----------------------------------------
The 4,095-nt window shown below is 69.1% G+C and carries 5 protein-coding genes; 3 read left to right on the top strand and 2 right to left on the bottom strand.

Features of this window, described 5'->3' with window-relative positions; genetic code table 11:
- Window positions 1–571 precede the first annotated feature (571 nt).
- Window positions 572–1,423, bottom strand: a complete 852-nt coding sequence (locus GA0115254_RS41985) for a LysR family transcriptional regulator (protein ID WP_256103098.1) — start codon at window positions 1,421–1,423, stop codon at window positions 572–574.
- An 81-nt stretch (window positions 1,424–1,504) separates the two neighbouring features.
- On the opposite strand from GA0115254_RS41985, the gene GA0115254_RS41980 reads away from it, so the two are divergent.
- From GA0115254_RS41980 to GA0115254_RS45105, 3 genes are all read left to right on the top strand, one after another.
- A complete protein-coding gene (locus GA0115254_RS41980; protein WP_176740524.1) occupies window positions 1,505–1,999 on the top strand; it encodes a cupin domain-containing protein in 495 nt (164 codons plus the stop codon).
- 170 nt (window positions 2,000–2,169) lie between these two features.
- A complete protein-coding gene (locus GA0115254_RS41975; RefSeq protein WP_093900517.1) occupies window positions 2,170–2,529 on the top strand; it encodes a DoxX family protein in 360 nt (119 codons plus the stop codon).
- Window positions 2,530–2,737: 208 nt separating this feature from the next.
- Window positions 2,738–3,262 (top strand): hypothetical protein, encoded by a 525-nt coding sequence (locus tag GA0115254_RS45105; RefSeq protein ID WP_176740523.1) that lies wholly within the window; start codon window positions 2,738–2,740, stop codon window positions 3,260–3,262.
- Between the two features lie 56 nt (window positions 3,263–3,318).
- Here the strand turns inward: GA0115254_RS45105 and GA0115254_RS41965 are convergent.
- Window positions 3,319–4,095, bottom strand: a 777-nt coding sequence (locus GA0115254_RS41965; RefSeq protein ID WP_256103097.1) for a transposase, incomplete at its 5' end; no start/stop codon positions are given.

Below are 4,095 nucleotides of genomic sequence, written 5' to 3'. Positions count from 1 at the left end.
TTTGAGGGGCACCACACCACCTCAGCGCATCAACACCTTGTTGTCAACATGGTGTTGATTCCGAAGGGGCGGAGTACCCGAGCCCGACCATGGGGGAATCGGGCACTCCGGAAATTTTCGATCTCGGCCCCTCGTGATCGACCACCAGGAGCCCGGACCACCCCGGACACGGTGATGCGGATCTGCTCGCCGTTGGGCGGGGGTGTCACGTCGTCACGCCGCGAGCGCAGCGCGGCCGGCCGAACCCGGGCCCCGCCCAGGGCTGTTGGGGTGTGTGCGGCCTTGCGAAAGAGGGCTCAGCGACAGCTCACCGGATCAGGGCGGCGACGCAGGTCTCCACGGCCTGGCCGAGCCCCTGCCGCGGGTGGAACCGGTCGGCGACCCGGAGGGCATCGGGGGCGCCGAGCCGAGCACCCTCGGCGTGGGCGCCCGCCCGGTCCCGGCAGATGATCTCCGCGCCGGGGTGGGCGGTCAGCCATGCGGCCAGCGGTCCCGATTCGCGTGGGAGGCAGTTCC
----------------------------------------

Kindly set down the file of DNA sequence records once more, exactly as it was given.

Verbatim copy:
The 4,095-nt window shown below is 69.1% G+C and carries 5 protein-coding genes; 3 read left to right on the top strand and 2 right to left on the bottom strand.

Features of this window, described 5'->3' with window-relative positions; genetic code table 11:
- Window positions 1–571 precede the first annotated feature (571 nt).
- Window positions 572–1,423, bottom strand: a complete 852-nt coding sequence (locus GA0115254_RS41985) for a LysR family transcriptional regulator (protein ID WP_256103098.1) — start codon at window positions 1,421–1,423, stop codon at window positions 572–574.
- An 81-nt stretch (window positions 1,424–1,504) separates the two neighbouring features.
- On the opposite strand from GA0115254_RS41985, the gene GA0115254_RS41980 reads away from it, so the two are divergent.
- From GA0115254_RS41980 to GA0115254_RS45105, 3 genes are all read left to right on the top strand, one after another.
- A complete protein-coding gene (locus GA0115254_RS41980; protein WP_176740524.1) occupies window positions 1,505–1,999 on the top strand; it encodes a cupin domain-containing protein in 495 nt (164 codons plus the stop codon).
- 170 nt (window positions 2,000–2,169) lie between these two features.
- A complete protein-coding gene (locus GA0115254_RS41975; RefSeq protein WP_093900517.1) occupies window positions 2,170–2,529 on the top strand; it encodes a DoxX family protein in 360 nt (119 codons plus the stop codon).
- Window positions 2,530–2,737: 208 nt separating this feature from the next.
- Window positions 2,738–3,262 (top strand): hypothetical protein, encoded by a 525-nt coding sequence (locus tag GA0115254_RS45105; RefSeq protein ID WP_176740523.1) that lies wholly within the window; start codon window positions 2,738–2,740, stop codon window positions 3,260–3,262.
- Between the two features lie 56 nt (window positions 3,263–3,318).
- Here the strand turns inward: GA0115254_RS45105 and GA0115254_RS41965 are convergent.
- Window positions 3,319–4,095, bottom strand: a 777-nt coding sequence (locus GA0115254_RS41965; RefSeq protein ID WP_256103097.1) for a transposase, incomplete at its 5' end; no start/stop codon positions are given.

Below are 4,095 nucleotides of genomic sequence, written 5' to 3'. Positions count from 1 at the left end.
TTTGAGGGGCACCACACCACCTCAGCGCATCAACACCTTGTTGTCAACATGGTGTTGATTCCGAAGGGGCGGAGTACCCGAGCCCGACCATGGGGGAATCGGGCACTCCGGAAATTTTCGATCTCGGCCCCTCGTGATCGACCACCAGGAGCCCGGACCACCCCGGACACGGTGATGCGGATCTGCTCGCCGTTGGGCGGGGGTGTCACGTCGTCACGCCGCGAGCGCAGCGCGGCCGGCCGAACCCGGGCCCCGCCCAGGGCTGTTGGGGTGTGTGCGGCCTTGCGAAAGAGGGCTCAGCGACAGCTCACCGGATCAGGGCGGCGACGCAGGTCTCCACGGCCTGGCCGAGCCCCTGCCGCGGGTGGAACCGGTCGGCGACCCGGAGGGCATCGGGGGCGCCGAGCCGAGCACCCTCGGCGTGGGCGCCCGCCCGGTCCCGGCAGATGATCTCCGCGCCGGGGTGGGCGGTCAGCCATGCGGCCAGCGGTCCCGATTCGCGTGGGAGGCAGTTCC